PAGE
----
Glutathione depletion enhances the formation of superoxide anion released into hepatic sinusoids after lipopolysaccharide challenge

Citation
S. Moriya et al., Glutathione depletion enhances the formation of superoxide anion released into hepatic sinusoids after lipopolysaccharide challenge, ALC CLIN EX, 24(4), 2000, pp. 59S-63S
Citations number
26
Language
INGLESE
art.tipo
Article
Categorie Soggetti
Clinical Psycology & Psychiatry","Neurosciences & Behavoir
Journal title
ALCOHOLISM-CLINICAL AND EXPERIMENTAL RESEARCH
ISSN journal
0145-6008 → ACNP
Volume
24
Issue
4
Year of publication
2000
Supplement
S
Pages
59S - 63S
Database
ISI
SICI code
0145-6008(200004)24:4<59S:GDETFO>2.0.ZU;2-J
Abstract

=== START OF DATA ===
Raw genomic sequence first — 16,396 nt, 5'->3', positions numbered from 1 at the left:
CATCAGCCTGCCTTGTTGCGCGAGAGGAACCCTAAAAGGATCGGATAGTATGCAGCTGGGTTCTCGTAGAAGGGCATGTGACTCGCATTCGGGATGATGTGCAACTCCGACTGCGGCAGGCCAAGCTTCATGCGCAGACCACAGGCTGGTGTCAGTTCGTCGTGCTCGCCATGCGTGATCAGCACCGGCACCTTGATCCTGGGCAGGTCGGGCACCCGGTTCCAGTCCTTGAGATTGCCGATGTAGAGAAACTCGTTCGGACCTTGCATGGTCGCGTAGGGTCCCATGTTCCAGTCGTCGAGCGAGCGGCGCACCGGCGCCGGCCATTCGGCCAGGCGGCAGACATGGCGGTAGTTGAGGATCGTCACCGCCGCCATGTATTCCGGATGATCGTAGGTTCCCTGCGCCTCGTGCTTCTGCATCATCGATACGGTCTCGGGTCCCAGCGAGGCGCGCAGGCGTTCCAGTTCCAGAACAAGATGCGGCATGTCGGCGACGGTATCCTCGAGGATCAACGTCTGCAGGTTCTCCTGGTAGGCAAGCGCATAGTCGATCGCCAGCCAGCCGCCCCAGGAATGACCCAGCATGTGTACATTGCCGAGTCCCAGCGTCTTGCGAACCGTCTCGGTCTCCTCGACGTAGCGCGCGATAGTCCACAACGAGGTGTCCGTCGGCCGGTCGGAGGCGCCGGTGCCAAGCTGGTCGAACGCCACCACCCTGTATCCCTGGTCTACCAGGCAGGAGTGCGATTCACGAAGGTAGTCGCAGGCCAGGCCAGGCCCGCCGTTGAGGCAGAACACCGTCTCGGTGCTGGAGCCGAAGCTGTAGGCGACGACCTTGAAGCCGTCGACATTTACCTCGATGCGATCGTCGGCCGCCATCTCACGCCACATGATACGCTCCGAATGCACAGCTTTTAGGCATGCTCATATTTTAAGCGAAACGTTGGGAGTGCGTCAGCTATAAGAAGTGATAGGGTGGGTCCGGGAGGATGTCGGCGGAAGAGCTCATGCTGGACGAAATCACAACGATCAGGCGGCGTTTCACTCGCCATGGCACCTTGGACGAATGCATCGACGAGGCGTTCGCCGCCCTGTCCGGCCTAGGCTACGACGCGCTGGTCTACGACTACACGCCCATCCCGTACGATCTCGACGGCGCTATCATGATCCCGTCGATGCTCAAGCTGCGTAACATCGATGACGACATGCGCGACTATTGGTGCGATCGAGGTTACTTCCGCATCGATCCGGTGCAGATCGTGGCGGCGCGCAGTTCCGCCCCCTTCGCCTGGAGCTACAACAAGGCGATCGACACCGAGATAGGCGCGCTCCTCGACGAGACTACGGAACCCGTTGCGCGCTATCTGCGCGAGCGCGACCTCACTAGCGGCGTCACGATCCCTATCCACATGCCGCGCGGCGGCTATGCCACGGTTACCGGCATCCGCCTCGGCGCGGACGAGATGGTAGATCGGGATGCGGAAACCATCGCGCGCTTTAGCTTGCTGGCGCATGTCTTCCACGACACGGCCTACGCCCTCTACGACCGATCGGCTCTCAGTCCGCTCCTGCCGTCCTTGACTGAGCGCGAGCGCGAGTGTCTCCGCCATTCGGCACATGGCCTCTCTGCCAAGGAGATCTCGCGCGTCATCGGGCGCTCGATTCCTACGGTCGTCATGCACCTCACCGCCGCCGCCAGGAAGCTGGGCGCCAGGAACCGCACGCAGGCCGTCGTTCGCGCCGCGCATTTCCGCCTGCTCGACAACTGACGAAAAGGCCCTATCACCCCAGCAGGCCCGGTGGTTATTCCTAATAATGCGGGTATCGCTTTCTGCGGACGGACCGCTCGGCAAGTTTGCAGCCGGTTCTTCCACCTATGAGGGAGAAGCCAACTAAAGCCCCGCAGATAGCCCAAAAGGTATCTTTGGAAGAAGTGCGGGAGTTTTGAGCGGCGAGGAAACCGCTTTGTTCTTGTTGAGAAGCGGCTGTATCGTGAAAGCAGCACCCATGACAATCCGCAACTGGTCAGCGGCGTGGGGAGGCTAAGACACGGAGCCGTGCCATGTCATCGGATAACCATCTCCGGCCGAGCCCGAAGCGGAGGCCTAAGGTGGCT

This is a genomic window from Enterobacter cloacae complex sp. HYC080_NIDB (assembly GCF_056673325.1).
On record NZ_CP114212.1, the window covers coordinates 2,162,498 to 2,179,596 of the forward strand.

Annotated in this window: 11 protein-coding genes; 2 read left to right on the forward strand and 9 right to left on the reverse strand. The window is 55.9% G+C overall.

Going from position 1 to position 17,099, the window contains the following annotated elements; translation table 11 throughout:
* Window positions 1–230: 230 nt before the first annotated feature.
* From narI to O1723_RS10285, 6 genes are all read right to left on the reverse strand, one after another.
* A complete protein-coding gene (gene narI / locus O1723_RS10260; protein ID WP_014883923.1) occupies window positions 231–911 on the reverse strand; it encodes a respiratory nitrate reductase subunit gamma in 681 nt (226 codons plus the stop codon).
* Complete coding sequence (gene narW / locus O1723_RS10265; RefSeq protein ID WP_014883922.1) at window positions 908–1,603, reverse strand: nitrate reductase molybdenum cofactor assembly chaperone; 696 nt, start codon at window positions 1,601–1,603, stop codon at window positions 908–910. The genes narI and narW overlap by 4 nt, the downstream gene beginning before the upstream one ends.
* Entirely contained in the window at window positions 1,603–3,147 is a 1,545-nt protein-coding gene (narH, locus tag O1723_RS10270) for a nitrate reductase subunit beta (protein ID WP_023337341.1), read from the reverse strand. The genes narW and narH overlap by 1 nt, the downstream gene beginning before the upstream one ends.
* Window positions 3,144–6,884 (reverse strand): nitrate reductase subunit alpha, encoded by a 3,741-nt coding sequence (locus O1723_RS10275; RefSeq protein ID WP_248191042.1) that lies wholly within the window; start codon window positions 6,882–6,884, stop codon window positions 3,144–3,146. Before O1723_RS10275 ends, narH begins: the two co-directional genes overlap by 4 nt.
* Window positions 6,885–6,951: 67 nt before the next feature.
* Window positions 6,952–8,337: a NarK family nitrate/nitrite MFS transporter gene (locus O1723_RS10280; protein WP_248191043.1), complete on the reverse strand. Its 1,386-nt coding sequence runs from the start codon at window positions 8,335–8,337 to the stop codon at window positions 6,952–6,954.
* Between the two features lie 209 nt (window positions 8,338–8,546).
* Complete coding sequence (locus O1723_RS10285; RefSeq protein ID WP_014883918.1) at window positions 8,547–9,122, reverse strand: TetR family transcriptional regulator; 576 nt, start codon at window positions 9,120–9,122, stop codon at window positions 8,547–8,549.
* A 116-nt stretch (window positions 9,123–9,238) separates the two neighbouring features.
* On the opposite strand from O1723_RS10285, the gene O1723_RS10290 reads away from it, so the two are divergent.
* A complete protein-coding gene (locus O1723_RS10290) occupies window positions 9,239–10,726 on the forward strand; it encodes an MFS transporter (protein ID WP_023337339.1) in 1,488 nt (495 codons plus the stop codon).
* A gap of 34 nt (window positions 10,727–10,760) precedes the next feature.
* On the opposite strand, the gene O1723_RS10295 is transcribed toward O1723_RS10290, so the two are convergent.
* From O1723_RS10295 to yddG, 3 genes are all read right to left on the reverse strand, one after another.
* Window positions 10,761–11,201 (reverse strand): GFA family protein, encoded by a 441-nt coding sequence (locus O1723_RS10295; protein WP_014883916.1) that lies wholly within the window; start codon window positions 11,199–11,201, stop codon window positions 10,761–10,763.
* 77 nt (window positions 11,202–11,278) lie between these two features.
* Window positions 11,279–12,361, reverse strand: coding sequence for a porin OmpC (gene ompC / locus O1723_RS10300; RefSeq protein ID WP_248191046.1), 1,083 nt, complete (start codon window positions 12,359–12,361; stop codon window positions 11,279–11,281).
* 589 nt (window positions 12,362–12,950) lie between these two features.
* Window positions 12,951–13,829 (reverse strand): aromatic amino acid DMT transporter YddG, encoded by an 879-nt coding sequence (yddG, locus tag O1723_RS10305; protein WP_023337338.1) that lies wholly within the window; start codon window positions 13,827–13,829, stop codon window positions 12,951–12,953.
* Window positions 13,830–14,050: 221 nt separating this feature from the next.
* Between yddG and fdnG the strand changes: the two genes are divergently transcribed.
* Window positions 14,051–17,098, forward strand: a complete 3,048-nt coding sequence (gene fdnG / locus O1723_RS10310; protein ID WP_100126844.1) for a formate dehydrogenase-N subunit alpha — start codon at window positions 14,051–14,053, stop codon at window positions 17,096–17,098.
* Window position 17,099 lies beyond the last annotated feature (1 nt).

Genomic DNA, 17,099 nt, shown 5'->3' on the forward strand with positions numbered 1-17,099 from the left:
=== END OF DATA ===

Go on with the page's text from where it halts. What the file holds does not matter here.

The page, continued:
Background: We examined the effects of glutathione depletion on the level o f superoxide anion released into hepatic sinusoids after lipopolysaccharide challenge. Methods: Rats were given 1 mg/kg of maleic acid diethyl ester to deplete gl utathione in vivo and then 0.5 mg/kg body weight of lipopolysaccharide. Results: This treatment significantly depleted serum reduced glutathione (3 2.7 +/- 1.7 vs. 23.0 +/- 3.2 mM, p = 0.002). However, it did not affect the serum oxidized glutathione concentration (2.88 +/- 0.56 vs. 3.10 +/- 0.78 mM, not significant). The lipopolysaccharide challenge caused significant s uperoxide anion formation as compared with controls (0.12 +/- 0.04 vs. 0.22 +/- 0.05 o.d., p < 0.001), and it was enhanced significantly by glutathion e depletion (0.28 +/- 0.04 o.d., p < 0.05). There were no significant diffe rences in levels of lipopolysaccharide (2142 +/- 452 vs. 2503 +/- 612 pg/ml ) and tumor necrosis factor alpha (277 +/- 186 vs. 252 +/- 88 pg/ml) after the lipopolysaccharide challenge between the glutathione-depleted and nonde pleted rats. Moreover, the purine nucleoside phosphorylase/glutamic-pyruvic transaminase ratio in liver perfusates, a marker of damage to endothelial cells in hepatic sinusoids, was significantly higher in the glutathione-dep leted rats than in the nondepleted rats. Conclusions: The reduced form of glutathione can decrease levels of the sup eroxide anion released into hepatic sinusoids and can decrease subsequent d amage to endothelial cells in these sinusoids caused by lipopolysaccharide; that is, it can reduce lipopolysaccharide-induced liver injury.